COVID-19 | Iran is imposing new restrictions to contain contamination

(Tehran) Iran announced new restrictions on Saturday to contain the coronavirus epidemic as the country sees record numbers of infections and deaths.

Posted on Aug 14, 2021 at 12:27 pm

Iran, the Middle East country hardest hit by the pandemic, has seen a sharp rise in infections since June, with authorities speaking of a “fifth wave” caused by the Delta variant.

The Disease Control Committee on Saturday announced the closure of government agencies, banks and non-essential businesses across the country from Monday through Saturday, May 21, inclusive.

Car traffic between the provinces is also banned between noon on Sunday (7:30 a.m. GMT) and August 27, he added.

The country, which has never completely narrowed its population, had already taken similar measures at the end of July, but only for the provinces of Tehran and Alborz.

The new restrictions come because Shia Ashura ceremonies are held during the week, with two public holidays on Wednesday and Thursday. Outdoor commemorations could take place, stressed Mr Raïssi.

In total, Iran has officially recorded more than 4.38 million infections, including more than 97,000 deaths, results largely underestimated by the authorities themselves.

” Too late ”


A nurse treats a patient with COVID-19 in a hospital in Tehran.

Financially gripped by the US sanctions imposed on it since 2018, Iran says it is struggling to import vaccines for its 83 million or so people.

More than 14.7 million people received a first dose, according to the Ministry of Health, but only 3.8 million received two.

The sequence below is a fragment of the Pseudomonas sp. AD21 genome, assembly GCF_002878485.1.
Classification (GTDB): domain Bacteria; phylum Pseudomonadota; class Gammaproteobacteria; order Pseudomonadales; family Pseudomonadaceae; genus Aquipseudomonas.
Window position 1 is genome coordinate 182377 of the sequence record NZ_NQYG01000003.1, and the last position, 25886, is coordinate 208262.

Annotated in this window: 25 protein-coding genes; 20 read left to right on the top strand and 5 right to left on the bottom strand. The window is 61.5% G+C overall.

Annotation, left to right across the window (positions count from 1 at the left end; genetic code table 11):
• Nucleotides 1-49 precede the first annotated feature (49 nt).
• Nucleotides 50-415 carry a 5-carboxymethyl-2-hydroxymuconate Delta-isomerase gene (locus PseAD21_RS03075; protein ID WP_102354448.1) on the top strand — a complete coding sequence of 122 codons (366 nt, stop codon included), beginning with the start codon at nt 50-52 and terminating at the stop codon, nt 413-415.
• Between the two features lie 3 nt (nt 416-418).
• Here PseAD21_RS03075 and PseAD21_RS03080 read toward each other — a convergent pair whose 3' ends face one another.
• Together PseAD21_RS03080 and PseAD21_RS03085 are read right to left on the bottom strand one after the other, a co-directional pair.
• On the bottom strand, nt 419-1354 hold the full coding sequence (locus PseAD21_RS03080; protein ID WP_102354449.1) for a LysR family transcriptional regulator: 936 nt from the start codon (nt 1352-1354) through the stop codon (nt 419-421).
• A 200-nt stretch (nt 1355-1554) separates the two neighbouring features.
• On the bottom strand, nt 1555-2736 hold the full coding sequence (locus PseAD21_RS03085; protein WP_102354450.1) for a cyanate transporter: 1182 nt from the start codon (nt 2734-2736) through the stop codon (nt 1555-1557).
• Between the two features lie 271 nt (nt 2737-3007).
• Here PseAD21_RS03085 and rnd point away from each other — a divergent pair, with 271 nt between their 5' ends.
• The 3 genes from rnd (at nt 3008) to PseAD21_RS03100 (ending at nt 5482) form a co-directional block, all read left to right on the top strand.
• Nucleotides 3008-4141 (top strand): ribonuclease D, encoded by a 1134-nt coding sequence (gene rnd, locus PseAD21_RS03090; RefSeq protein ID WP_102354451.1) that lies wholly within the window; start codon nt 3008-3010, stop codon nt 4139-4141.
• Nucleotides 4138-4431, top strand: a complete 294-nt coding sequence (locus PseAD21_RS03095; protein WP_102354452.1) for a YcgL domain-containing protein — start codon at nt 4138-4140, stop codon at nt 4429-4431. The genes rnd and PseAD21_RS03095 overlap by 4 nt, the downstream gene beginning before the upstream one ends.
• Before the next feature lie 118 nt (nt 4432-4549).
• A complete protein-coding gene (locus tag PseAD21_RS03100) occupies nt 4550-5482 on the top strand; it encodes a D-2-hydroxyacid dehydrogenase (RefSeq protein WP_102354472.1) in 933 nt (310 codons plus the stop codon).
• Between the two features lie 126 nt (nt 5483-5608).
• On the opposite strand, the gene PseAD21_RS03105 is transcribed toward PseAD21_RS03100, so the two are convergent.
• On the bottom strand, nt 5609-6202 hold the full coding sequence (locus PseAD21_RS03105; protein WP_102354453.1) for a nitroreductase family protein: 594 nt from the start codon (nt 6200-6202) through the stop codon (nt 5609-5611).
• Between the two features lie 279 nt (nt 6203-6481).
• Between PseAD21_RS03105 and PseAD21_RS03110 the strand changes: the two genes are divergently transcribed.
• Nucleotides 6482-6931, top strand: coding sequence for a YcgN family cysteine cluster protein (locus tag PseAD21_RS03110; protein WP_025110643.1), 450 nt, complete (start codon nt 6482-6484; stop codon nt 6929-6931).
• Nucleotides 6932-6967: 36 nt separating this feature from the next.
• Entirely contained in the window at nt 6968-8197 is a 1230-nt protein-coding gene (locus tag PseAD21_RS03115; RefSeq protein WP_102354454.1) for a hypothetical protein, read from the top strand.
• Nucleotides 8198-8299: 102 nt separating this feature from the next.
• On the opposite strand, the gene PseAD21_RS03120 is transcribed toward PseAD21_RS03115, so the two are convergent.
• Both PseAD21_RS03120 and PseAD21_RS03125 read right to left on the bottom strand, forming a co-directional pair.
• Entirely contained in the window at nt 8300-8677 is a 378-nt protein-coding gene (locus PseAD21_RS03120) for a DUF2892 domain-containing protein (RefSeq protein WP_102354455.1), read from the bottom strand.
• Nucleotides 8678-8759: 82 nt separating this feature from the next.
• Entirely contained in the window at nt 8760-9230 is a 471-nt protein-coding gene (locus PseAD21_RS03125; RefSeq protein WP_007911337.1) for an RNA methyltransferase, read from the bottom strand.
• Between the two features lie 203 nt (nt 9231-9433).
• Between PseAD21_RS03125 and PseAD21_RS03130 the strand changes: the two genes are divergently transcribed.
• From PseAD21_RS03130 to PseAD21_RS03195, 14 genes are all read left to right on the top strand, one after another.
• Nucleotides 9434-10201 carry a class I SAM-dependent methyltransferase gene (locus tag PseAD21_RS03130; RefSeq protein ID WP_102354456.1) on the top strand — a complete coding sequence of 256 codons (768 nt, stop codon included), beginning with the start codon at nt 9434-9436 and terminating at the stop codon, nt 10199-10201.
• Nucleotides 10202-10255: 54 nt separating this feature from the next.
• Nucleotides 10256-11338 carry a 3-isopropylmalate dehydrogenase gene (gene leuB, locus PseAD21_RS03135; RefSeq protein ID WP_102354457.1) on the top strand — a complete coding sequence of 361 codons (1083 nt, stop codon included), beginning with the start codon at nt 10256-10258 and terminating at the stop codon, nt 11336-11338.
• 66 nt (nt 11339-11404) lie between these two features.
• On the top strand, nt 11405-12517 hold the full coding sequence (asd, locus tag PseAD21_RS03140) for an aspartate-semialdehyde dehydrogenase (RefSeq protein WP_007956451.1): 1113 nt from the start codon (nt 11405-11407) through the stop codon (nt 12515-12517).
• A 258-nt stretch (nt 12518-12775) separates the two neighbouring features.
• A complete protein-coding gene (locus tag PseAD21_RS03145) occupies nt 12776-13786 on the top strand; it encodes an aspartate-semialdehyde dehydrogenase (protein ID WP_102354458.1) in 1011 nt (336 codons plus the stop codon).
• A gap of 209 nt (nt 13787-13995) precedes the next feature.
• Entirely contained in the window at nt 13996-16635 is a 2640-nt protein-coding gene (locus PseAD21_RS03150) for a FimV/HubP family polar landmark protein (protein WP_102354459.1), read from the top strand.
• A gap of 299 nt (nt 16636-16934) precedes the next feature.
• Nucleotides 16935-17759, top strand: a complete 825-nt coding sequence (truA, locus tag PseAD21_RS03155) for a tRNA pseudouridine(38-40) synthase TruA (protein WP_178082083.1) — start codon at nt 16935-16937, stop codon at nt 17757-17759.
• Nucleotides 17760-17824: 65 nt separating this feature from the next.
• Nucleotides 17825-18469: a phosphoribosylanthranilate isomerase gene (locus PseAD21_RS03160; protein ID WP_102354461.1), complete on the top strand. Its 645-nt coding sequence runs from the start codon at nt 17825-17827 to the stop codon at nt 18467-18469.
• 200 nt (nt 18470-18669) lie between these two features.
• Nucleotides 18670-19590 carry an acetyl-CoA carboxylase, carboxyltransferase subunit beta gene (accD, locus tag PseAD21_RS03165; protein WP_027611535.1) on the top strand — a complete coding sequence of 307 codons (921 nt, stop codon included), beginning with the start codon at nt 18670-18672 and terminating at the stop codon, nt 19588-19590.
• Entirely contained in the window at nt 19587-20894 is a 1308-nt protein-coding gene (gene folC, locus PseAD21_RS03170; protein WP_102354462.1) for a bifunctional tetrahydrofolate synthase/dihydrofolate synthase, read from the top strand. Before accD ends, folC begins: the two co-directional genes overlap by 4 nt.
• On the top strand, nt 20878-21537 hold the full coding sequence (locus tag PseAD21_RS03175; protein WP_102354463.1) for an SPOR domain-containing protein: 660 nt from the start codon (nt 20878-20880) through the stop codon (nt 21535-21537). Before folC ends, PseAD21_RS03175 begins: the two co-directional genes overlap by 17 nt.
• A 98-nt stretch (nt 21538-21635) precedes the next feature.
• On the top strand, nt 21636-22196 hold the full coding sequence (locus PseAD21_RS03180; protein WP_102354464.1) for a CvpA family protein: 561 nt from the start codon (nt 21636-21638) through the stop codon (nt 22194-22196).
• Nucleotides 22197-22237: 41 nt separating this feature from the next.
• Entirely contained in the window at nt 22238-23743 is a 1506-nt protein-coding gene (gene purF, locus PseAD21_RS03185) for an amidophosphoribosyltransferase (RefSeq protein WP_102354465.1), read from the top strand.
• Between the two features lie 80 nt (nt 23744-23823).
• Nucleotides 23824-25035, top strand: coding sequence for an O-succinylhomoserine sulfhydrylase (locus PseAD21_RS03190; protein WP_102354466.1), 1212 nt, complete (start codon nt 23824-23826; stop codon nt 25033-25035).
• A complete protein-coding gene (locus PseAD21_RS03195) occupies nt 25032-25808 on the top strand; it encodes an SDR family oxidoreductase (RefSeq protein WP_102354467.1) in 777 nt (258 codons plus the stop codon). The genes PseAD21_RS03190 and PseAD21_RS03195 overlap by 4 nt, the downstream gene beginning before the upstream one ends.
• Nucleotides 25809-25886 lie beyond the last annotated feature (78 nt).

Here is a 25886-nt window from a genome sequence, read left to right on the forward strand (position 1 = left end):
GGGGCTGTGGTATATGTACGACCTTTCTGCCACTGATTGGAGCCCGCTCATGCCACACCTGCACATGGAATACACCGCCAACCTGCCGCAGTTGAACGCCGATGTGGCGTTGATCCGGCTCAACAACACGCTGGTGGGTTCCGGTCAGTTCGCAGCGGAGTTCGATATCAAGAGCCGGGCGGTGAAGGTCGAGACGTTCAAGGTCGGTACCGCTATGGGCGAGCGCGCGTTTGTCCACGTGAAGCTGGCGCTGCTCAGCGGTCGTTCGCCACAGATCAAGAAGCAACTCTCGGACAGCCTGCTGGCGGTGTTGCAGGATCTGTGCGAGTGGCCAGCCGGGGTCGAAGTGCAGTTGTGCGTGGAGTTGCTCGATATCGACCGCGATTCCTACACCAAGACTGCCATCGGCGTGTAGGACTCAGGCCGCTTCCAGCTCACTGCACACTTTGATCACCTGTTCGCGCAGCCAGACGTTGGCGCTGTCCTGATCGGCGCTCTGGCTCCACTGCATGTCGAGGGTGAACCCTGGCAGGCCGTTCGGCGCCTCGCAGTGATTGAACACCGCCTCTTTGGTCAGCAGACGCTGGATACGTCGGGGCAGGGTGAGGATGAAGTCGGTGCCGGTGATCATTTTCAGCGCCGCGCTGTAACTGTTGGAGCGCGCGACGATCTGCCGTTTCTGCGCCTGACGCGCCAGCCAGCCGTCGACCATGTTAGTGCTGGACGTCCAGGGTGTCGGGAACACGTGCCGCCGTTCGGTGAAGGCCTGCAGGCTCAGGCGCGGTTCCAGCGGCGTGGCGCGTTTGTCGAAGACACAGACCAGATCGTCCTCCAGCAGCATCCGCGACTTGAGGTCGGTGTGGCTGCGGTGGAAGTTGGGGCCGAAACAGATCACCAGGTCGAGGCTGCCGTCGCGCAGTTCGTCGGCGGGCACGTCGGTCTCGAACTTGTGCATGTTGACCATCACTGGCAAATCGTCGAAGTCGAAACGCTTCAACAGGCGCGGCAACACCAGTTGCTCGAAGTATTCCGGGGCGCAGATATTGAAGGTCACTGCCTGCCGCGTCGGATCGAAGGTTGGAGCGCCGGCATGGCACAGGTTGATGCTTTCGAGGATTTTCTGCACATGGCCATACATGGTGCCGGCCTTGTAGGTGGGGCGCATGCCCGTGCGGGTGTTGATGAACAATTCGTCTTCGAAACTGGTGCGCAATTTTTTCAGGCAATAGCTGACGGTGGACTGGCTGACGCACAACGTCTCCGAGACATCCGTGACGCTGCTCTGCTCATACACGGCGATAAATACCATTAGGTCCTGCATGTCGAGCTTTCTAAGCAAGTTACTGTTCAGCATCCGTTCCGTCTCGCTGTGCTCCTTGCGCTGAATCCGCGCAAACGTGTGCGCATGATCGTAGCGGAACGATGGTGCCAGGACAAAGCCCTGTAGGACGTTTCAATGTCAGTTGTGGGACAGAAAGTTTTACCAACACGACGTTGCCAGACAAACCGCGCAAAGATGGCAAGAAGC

These are mainly the vaccines Sputnik V, Sinopharm, Covaxin and AstraZeneca. Authorities also approved the emergency use of two locally made vaccines, including VOCiran Barekat, which are available in limited quantities.

On Saturday, according to AFP journalists, several thousand Iranians stood in front of the entrance of a shopping center in Tehran to receive a dose.

“Thank God the vaccination rate is accelerating day by day,” said a representative of the Ministry of Health, Bahare Karimi, at the vaccination center.

Hamed Rahmati, who works in a pharmacy, grows impatient while waiting for his turn. “They (the authorities) didn’t import (the vaccines) when they should, and now it’s too late,” he said.

Iranian President Ebrahim Raïssi said Saturday the country needed 60 million doses of vaccines “to control the health situation”, according to the government website.

He added at a meeting of the Disease Control Committee that a decision had been made to import 30 million cans and that these would be available “soon”.

In January, the Supreme Leader of Iran banned imports of US and UK-made anti-Ovid vaccines on the grounds that they were not “trustworthy”.

Related Articles

Back to top button